Brighton was the gay capital of Britain long before homosexuality became legal, because it was a tolerant town.
Celebrated gay people such as Sir Terence Rattigan and Gilbert Harding settled there, along with a few thousand others who were not so well known.
So it seemed entirely appropriate that Brighton - now a city and incorporating Hove - should host some of the first gay weddings at the weekend.
Prejudice against homosexuality lingered for a long time in Britain. As late as the mid-1950s, Quintin Hogg, later to become a leading Conservative cabinet member, indulged in a rant against gay people remarkable for being both intemperate and vituperative.
All too often it was assumed that gay people were bound to corrupt and attack vulnerable members of the heterosexual majority, even though few of them ever did.
Even in a tolerant town, Harding never felt able to come out as a gay although he came close to it in a celebrated TV interview with John Freeman shortly before he died in 1960.
Rattigan had to rewrite Separate Tables so that a homosexual affair was eliminated and the play was not presented in its original form until well after his death.
Brighton, more accepting than anywhere else, was congenial for gay people if they kept themselves to themselves because every homosexual knew there were gangs of gay bashers who might attack them at night.
The police prowled around Brighton's then numerous public lavatories in the hope of arresting gay people for acts usually described as gross indecency.
So it was a huge relief for many homosexuals when the reforming Home Secretary Roy Jenkins persuaded Parliament in the late 1960s to change the law.
But it has taken the best part of half a century since then for gay weddings like those welcomed at the weekend to become legal.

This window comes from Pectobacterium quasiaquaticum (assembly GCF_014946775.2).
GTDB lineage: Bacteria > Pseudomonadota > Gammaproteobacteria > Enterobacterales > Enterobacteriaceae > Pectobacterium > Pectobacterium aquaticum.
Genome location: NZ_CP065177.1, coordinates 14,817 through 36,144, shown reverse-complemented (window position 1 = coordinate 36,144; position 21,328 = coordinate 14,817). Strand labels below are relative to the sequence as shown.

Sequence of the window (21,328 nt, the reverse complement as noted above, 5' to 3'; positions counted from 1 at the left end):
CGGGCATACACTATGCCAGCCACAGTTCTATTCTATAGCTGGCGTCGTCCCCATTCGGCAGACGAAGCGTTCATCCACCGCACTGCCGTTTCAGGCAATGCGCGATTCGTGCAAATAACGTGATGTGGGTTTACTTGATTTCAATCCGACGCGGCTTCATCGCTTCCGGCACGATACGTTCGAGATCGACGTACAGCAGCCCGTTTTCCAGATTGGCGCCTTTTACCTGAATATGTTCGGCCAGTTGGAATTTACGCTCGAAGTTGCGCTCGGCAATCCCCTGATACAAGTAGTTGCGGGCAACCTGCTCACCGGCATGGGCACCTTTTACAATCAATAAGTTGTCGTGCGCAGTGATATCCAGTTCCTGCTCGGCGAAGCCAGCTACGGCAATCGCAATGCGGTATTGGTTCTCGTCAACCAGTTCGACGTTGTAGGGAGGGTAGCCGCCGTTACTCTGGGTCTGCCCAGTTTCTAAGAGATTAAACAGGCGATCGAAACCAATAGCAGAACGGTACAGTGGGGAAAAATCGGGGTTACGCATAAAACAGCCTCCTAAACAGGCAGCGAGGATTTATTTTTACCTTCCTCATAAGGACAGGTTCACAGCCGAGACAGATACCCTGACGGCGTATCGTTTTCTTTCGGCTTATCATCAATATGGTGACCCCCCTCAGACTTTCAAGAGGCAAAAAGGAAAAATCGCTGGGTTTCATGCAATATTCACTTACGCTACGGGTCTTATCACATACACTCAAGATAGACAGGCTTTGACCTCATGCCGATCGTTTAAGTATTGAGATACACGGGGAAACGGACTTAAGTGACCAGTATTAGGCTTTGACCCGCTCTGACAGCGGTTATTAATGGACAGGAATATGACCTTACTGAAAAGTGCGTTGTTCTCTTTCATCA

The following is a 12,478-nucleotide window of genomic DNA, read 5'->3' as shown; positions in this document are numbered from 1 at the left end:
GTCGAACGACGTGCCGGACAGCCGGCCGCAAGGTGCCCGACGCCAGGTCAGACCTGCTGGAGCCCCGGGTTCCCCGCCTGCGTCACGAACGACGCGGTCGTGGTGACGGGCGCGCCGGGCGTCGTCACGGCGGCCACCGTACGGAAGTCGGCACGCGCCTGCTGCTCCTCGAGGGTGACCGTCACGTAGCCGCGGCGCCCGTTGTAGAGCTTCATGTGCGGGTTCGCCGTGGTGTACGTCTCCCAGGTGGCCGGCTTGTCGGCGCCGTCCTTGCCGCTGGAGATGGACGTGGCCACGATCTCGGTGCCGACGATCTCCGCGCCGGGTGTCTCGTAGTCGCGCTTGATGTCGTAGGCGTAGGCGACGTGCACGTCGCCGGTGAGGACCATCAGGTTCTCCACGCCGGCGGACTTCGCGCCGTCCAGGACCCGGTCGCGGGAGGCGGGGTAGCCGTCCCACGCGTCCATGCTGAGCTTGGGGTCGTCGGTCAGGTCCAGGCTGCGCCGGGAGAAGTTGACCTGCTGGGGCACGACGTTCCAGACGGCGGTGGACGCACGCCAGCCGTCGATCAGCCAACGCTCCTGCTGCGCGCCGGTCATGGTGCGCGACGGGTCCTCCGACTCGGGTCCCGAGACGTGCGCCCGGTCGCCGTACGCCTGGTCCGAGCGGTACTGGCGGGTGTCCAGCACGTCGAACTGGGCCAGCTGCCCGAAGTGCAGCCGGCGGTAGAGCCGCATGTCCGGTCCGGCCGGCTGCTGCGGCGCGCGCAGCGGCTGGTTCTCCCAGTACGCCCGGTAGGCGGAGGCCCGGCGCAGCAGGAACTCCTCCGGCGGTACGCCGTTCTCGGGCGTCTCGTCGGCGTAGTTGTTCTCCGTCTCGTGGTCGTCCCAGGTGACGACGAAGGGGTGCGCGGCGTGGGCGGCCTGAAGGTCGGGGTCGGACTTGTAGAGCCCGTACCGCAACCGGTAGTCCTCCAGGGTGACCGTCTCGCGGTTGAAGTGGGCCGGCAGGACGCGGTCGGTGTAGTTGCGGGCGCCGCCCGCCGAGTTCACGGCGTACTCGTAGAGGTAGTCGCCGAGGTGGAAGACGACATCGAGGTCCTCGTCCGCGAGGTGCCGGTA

Even now the Church of England has managed to make an exception so that gay weddings cannot be conducted in cathedrals, churches and chapels.
There are also restrictions on same sex weddings between clerics which are both astonishing and ridiculous.
Prejudice against homosexuality still exists in this country but is largely confined to elderly people who often consider it revolting.
To most people under 30, being gay is not much of an issue. Most heterosexuals have gay friends and think nothing of it.
I can understand the lingering dislike of gays by some older people who have not adjusted to this change in society or many others. But I do not share it myself and never have done.
Many churchgoers feel as passionately against gay marriage as they do about women bishops, often producing words from the Bible to back their beliefs.
But gay weddings were inevitably going to arrive and other reforms removing all barriers to homosexuality will take place in the next few years if the Church is not to fade away and die.
Gay campaigners can congratulate themselves on a major change in society which will soon be accepted by almost everyone as perfectly normal.
They deserve their day in the sun after enduring so much mindless prejudice and homophobia over the years.
But the more radical and flamboyant members of the gay community must be careful not to alienate the people who do not share their persuasion.
Some seek positive discrimination when equality is perfectly acceptable.
Gay groups need to avoid damaging and often bitter arguments which in Brighton have often taken the traditional view of homosexual bitching to a point beyond parody.
They also need to ensure gay people are not guilty of the same sort of prejudice they have endured for so long.
Walking in the gay area of Manchester last year, I was subjected to swearing and threats by a café customer that were unpleasant and unacceptable.
Most gay people I know do not want to draw attention to themselves and their homosexuality. They just want to be accepted and go about their daily lives without being condemned for being different.
Gay marriages are a big step forward but future reforms are more likely to be achieved by calm, rational argument rather than rants.